Philip II (king of France)

The Columbia Encyclopedia, 6th ed.

Philip II (king of France)

Philip II or Philip Augustus, 1165–1223, king of France (1180–1223), son of Louis VII. During his reign the royal domains were more than doubled, and the royal power was consolidated at the expense of the feudal lords. Philip defeated a coalition of Flanders, Burgundy, and Champagne (1181–86), securing Amiens, Artois, and part of Vermandois from the count of Flanders. He then attacked (1187) the English territories in France. Allied (Nov., 1188) with Richard, the rebellious son of King Henry II of England, Philip compelled Henry to cede several territories to him. After Henry's death (1189), Philip and Richard, now king of England (see Richard I), left (1190) on the Third Crusade (see Crusades). They soon quarreled, and after the capture of Acre (see Akko) Philip returned (1191) to France. Richard also left the crusade but was captured on his way home by Leopold V of Austria. During Richard's captivity (1192–94), Philip conspired against him with Richard's brother John. After his release Richard made war (1194–99) on Philip, compelling him to surrender most of his annexations. When John acceded to the English throne on Richard's death (1199), Philip espoused the cause of Arthur I of Brittany and invaded John's French domains, forcing him to surrender (1204) Normandy, Brittany, Anjou, Maine, and Touraine. Philip later conquered Poitou. In 1214, at Bouvines, the French defeated the allied forces of John, Holy Roman Emperor Otto IV, and the count of Flanders; it was a victory that established France as a leading European power. When the English barons revolted against John (1215), they invited Philip's son Louis (later Louis VIII of France) to invade England and take the English throne; the venture failed. During Philip's reign the pope proclaimed the Crusade against the Albigenses. Although Philip did not participate directly in the crusade, he allowed his vassals to do so. Their victories prepared the ground for the annexation of S France by King Louis IX. In internal affairs Philip's most important reform was the creation of a class of salaried administrative officers, the baillis [bailiffs], to supervise local administration of the domain. Philip also systematized the collection of customs, tolls, fines, and fees due to the crown. He supported the towns of France against the royal barons, thereby increasing their power and prosperity. In Paris, he continued the construction of Notre-Dame de Paris, built the first Louvre, paved the main streets, and walled the city.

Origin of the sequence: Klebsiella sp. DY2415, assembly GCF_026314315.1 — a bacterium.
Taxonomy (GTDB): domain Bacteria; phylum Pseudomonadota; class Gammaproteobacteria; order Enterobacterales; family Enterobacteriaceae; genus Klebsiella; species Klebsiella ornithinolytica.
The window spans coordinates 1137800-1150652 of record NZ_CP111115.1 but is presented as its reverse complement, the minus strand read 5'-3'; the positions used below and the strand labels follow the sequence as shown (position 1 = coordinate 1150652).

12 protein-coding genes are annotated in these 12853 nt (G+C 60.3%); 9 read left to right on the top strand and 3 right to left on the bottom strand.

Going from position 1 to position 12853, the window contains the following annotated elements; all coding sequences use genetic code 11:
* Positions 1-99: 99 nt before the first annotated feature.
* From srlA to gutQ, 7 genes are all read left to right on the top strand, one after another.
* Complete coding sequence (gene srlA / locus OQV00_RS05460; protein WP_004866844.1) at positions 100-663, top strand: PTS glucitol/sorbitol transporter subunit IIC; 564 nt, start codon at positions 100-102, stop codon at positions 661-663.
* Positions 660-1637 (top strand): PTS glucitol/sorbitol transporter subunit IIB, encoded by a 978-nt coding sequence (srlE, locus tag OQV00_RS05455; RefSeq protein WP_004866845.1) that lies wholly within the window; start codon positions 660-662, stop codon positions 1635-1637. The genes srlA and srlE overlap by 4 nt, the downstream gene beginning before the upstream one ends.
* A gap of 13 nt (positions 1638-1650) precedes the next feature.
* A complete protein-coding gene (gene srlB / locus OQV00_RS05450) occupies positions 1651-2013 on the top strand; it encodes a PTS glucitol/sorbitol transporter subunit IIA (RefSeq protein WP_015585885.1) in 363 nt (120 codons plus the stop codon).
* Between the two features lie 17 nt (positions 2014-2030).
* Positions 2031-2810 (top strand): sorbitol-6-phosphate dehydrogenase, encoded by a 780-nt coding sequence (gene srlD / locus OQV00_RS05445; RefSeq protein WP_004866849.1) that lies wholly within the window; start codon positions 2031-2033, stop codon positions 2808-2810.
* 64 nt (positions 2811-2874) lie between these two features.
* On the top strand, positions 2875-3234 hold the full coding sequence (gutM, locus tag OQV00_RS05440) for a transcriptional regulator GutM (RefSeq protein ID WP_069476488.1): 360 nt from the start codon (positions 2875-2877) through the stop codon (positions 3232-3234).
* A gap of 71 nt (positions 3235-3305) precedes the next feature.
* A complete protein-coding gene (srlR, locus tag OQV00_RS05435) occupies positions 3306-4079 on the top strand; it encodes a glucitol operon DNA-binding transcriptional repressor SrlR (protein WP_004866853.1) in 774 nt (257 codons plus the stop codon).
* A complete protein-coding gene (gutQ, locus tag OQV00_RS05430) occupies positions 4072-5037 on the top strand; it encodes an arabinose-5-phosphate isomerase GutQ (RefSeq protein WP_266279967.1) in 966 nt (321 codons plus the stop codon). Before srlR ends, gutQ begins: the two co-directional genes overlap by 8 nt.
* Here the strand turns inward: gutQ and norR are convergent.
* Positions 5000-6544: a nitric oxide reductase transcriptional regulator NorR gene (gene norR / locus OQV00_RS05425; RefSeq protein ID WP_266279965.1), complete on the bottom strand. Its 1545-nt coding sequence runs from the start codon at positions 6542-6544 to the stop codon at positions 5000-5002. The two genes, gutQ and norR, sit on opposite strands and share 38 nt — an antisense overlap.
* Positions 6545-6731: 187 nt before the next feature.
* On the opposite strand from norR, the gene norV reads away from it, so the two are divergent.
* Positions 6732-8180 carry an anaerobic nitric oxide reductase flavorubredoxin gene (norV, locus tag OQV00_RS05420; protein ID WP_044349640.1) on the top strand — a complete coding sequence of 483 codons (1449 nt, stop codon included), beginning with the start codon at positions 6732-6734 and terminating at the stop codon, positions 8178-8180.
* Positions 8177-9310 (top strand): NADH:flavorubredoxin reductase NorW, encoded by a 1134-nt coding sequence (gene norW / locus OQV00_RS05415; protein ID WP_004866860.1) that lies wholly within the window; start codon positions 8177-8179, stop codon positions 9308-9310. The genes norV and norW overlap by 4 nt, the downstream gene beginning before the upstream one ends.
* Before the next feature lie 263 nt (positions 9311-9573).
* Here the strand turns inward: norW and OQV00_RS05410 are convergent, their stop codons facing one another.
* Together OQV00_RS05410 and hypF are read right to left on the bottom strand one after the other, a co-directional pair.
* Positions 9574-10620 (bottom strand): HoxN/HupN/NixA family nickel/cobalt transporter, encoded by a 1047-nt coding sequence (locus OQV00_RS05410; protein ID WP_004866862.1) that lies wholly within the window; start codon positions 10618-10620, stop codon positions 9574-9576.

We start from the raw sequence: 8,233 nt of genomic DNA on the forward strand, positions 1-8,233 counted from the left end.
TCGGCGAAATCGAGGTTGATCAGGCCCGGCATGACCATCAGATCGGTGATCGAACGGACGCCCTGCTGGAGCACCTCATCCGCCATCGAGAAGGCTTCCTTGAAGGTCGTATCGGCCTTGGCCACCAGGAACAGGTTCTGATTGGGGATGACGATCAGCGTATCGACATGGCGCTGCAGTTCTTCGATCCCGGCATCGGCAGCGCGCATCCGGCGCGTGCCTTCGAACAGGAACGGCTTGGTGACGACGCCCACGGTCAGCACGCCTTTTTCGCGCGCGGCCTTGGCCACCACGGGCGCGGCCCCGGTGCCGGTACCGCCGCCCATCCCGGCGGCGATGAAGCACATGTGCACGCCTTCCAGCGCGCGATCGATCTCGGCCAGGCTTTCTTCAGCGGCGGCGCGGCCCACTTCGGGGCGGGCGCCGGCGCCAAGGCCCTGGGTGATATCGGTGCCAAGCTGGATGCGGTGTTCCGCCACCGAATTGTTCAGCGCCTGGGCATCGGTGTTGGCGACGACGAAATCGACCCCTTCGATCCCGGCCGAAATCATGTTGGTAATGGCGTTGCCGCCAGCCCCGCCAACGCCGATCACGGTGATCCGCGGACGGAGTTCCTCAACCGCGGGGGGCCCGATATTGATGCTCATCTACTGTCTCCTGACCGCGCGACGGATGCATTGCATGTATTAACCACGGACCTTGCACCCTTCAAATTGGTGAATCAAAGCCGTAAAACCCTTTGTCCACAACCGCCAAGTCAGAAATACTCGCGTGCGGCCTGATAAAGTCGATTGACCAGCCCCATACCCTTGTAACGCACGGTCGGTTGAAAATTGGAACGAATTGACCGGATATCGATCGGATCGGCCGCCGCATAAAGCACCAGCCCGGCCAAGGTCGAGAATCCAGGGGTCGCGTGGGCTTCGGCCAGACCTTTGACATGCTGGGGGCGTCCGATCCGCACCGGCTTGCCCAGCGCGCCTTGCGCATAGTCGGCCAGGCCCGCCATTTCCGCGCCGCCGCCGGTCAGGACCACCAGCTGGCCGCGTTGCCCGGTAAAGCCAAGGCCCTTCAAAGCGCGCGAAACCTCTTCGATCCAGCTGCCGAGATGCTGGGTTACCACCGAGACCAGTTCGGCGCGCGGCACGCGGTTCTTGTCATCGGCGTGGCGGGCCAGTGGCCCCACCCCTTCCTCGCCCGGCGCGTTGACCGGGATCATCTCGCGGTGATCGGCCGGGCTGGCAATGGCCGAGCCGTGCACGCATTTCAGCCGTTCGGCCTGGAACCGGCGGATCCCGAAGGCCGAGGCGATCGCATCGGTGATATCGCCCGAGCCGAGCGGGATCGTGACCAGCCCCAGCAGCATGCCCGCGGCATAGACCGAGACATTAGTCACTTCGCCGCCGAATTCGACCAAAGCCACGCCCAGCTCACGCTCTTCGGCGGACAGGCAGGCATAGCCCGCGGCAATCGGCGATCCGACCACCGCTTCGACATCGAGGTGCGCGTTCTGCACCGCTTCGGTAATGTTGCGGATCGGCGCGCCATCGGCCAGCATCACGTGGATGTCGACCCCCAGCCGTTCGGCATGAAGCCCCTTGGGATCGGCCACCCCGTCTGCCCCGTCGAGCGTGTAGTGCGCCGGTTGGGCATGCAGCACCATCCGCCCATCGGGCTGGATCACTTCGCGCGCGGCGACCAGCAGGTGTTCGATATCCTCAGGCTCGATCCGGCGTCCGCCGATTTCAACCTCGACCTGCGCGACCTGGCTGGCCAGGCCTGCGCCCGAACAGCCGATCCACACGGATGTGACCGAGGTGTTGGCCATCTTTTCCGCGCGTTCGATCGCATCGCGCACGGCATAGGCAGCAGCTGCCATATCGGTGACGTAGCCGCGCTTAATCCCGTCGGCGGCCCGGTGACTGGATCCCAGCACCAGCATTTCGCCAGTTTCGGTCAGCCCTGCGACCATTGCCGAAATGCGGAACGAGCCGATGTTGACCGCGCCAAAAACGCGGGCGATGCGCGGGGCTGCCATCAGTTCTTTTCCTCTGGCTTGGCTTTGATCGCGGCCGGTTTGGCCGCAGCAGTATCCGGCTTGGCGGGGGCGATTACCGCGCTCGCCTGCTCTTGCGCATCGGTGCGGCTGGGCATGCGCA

See biography by W. H. Hutton (1896, repr. 1970); J. W. Baldwin, The Government of Philip Augustus (1986).

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